As I usually do, I wandered off upstream from the others and found one of my favorite runs with rising fish and free of anglers.  As we had seen in the runs downstream, some of the fish rose to the olives, and others sipped in the midges leaving only a couple of subtle rings as evidence.  Took a few small wild browns on a size #20 simple snowshoe emerger before the rise tailed off and the sun went below the hills.

On that Sunday I fished close to home, and while the PA stream was a limestone creek, the South Branch is a freestone stream that has an abundance of stoneflies along with mayflies and caddisflies.  I got to the stream mid afternoon, and initially I didn't see many insects in the air or on the water.  So I started out throwing a black woolley bugger at the opposite bank and stripping it back through likely holding water.  I got a few chases and bumps but no hook ups.

Around four o'clock the sun had come out in full force and with that the little black stoneflies appeared.  The females skittered and dropped down to the water to lay their and the trout began to chase them on top.  The breeze helped out to by knocking the clumsy fliers onto the water surface where many struggled before being eaten.  I put on a #14 dark gray caribou caddis and using my 10' 3wt rod and a long leader of 10 feet, I skittered the fly where trout were taking the naturals.  I think it took two casts before I took a stocked holdover rainbow of about 12 inches.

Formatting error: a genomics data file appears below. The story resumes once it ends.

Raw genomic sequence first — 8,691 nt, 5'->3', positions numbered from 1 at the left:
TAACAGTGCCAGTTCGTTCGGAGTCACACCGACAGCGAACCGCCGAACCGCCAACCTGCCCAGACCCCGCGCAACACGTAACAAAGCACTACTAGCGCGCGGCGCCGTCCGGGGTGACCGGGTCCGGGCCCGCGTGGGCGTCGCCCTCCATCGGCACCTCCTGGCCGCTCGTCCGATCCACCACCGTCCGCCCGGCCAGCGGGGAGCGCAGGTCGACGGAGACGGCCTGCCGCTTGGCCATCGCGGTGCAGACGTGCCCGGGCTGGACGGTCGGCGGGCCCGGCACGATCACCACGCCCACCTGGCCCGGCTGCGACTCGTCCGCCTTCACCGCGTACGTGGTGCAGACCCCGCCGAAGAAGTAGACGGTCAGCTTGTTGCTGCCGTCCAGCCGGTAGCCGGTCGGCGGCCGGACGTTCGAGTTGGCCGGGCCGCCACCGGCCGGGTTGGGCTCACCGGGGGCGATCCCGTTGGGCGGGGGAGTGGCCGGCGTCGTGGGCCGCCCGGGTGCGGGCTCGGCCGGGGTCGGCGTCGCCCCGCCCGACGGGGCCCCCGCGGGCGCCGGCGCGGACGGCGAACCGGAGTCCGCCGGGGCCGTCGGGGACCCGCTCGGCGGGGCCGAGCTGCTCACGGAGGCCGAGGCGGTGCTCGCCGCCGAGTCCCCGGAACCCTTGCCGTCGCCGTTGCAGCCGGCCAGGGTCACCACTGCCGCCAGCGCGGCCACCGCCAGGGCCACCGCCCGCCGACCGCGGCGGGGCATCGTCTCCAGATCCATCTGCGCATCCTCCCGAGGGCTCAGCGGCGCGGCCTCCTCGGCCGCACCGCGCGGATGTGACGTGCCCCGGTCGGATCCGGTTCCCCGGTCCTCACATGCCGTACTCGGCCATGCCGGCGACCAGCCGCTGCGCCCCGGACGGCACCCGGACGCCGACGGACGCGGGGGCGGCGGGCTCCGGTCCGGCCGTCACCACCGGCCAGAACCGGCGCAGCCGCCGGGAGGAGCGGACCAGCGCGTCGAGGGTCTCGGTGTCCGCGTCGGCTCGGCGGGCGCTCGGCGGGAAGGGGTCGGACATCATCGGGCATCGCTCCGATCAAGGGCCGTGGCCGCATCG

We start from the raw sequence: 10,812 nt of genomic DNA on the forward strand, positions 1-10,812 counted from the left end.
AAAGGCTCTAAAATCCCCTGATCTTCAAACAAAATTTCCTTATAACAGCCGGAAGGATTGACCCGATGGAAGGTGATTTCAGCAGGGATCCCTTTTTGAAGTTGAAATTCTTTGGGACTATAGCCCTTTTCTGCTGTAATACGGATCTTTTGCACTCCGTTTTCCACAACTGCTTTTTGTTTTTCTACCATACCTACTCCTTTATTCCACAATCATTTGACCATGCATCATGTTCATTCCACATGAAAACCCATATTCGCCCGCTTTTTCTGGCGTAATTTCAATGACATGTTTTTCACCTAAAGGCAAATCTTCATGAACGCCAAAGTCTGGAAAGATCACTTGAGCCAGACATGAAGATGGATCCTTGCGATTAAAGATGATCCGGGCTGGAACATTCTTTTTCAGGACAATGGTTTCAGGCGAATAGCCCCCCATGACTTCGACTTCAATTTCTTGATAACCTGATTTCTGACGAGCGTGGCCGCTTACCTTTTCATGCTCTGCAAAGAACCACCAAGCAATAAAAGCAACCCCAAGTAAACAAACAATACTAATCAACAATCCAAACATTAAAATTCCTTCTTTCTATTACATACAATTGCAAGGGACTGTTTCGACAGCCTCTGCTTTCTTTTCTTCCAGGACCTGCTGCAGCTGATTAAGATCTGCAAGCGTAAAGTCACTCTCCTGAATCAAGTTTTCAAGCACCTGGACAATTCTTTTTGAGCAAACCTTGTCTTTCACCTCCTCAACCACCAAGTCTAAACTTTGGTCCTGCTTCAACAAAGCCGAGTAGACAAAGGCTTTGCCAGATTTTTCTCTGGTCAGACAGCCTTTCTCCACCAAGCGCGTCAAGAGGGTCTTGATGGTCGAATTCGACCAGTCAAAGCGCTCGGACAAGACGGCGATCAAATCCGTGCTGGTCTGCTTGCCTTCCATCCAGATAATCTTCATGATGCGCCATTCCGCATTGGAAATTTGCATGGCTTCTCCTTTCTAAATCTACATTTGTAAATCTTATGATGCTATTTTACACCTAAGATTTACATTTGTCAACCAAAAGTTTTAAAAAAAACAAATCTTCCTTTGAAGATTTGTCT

By the time I had to get off the water, I had caught a bunch of stocked rainbows, and one brown of about 10-11 inches, all on this one fly.

Sharpen your hooks and keep your distance.

Thursday, March 5, 2020

The Fly Fishing Show - Lancaster, PA - This Saturday & Sunday

The fly fishing show is this coming to Lancaster, PA this weekend - March 7 & 8 - at the Lancaster Marriott in Lancaster, PA.  I'll be there both days tying flies and doing presentations.  Show Hours are: Saturday 9:00am – 5:30pm and Sunday 9am – 4:30pm.

Here's my schedule for the weekend:

Saturday Seminar Catch Room - 1:00 PM - Tying and Matching Northeastern Hatches – Common Eastern Hatches & Their Imitations.

Sunday Seminar Release Room - 3:00 PM – Presentation - Follow Your Leader.  Techniques on presenting dry flies and emergers on trout streams.

Sunday - Featured Fly Tyer - 10:00AM - Tying simple flies for sophisticated trout.